Austin ferret opinions...

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Feb 28, 2012
Just wondering if the ferret is as bad as people seem to say. I realize it is high priced, but still wonder if it is any good at all. I have seen reviews where people say the $35 scantenna beats it as far as reception.
The concept of a "stick" multiband antenna with gain on useful frequencies is just so alluring.
Was also looking at the DPD 118-1000 MHz Scanner LP Base Antenna, but it is not available.
Is the ferret really a waste of money as so many people say??


Premium Subscriber
Aug 11, 2013
Southeast Georiga
The people who throw down on the Ferret dont know much about antennas. While their cheaper antennas may preform the same as the Ferret (for their location and situation) that doesn't mean a $20 antenna will preform the same as a $200 antenna. The Ferret is a base station, wide-band antenna. You could go buy a $20 single band antenna that would preform better on a specific frequency compared to the Ferrets wide-band coverage.

I never put too much faith in reviews, I read them just because they are there for the most part. I do my research well in advance so I know what I'm getting. But with antennas like the Ferret (I've looked into getting one), the amount of negative reviews does catch ones eye. This is the time to apply come common sense, look at the people who buy and complain about it. Typically it will be someone who does't have a clue and just wants the best of whats out there, then they complain when that product doesn't solve world hunger for them.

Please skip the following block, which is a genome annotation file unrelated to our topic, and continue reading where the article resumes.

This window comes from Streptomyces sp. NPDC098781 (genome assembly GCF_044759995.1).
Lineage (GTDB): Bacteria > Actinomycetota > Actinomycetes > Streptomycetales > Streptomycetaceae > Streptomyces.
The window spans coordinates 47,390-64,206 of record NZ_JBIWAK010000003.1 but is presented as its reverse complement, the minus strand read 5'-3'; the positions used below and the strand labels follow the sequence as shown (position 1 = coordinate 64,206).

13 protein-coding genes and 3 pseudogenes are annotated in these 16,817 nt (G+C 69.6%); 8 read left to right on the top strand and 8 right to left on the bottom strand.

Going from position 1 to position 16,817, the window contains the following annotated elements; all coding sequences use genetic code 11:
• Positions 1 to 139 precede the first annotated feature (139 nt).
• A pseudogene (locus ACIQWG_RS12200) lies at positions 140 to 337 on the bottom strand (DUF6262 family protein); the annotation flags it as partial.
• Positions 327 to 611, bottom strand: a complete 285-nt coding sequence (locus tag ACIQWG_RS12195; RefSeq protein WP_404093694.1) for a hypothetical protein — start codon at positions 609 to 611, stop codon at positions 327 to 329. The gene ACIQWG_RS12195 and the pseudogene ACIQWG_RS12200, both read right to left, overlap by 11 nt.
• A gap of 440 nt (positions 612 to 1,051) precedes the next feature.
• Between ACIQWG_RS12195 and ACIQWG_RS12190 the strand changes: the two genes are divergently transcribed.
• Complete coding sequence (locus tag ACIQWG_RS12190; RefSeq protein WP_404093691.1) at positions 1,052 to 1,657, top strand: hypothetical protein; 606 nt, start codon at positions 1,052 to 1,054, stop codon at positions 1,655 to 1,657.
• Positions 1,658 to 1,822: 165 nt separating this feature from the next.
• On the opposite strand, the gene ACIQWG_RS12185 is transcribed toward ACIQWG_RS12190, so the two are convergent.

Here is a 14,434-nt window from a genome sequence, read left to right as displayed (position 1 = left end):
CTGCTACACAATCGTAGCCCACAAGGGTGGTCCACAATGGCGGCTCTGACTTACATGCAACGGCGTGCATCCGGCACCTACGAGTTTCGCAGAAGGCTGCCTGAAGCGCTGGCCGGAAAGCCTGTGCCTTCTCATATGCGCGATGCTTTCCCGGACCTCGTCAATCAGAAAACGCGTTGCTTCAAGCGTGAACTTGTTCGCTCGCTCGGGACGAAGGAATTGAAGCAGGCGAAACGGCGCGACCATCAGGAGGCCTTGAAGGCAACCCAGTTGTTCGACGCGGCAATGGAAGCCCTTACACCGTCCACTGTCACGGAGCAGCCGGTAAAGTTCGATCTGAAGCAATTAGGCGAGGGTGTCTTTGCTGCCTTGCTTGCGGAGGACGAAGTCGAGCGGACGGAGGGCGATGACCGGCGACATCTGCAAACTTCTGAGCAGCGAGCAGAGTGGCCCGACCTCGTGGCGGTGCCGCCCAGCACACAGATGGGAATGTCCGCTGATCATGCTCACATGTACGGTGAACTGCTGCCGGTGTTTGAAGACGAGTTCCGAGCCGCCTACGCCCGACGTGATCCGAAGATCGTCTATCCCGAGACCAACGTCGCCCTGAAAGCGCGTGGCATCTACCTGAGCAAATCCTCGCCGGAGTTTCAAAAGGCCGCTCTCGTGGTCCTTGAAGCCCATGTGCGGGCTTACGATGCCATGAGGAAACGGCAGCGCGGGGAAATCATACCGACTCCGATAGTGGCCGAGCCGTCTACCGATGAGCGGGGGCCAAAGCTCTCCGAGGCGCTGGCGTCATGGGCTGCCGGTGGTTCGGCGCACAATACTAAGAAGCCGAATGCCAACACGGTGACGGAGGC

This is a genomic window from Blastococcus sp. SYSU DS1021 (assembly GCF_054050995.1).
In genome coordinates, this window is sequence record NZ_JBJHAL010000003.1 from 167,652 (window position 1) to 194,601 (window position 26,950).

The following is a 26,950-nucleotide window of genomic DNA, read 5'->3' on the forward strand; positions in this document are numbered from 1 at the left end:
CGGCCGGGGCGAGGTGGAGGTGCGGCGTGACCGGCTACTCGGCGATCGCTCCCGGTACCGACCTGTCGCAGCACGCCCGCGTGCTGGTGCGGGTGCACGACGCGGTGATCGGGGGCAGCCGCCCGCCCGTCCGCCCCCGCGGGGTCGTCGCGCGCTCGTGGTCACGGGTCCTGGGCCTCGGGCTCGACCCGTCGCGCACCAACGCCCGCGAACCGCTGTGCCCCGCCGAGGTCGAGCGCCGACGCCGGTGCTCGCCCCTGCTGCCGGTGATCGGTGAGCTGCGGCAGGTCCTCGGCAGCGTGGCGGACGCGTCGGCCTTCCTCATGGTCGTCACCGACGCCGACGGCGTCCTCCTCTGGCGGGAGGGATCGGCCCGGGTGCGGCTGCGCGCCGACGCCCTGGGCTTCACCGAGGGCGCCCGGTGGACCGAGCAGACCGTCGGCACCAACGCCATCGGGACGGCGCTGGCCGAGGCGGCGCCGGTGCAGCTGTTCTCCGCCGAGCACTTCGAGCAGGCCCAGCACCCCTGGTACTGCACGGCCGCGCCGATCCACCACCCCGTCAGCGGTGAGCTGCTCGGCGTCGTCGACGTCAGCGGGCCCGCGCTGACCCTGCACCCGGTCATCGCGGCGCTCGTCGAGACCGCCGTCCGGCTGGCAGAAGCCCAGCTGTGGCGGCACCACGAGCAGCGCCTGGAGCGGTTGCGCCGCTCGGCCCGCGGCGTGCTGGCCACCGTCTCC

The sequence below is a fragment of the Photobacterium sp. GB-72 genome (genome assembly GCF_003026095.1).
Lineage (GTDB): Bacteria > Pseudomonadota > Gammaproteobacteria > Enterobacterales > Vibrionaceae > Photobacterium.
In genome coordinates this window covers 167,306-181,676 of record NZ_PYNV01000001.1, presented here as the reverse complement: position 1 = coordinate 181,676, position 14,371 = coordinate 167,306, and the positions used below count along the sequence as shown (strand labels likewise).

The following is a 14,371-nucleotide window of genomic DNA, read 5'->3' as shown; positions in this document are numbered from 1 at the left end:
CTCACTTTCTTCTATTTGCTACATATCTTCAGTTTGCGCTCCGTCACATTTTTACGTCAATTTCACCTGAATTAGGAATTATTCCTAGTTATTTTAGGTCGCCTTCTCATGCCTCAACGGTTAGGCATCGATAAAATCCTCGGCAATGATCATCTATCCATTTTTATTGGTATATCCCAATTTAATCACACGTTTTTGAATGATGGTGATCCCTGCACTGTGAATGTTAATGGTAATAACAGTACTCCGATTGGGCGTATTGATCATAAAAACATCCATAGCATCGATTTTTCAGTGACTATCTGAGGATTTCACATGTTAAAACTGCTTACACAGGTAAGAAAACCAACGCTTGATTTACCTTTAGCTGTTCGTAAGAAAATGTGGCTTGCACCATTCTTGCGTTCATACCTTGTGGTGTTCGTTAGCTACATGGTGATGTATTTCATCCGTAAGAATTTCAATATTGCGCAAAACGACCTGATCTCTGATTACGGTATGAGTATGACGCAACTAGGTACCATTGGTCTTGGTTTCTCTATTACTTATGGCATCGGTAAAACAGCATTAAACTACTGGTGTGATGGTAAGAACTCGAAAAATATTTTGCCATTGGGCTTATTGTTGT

Is the antenna a bust of a product? I dont know because I've never had one. There are a few Ferret owners on here who say they like theirs though. I personally dont think this all that bad, I would get one if I thought I needed one.

Thats just my 2¢


Active Member
Premium Subscriber
Nov 25, 2007
West St Louis Cnty, MO
I've owned one for some time now. It is now packed back up in its original shipping tube and that was done in less than a month of getting the ferret.

I ran many signal strength tests using the Ferret, several discones as well as commercial single and dual band base antennas.

My discones all beat the ferret across the board from 72 to 1300 MHz. And in most tests ranges, the discones beat the ferret by a large margin.
Of course the dedicated band antennas worked the best but they suffered when tried out of their designed bandwidth.
The discones ranged from the cheaply made one that radioshack sold to the Icom's version.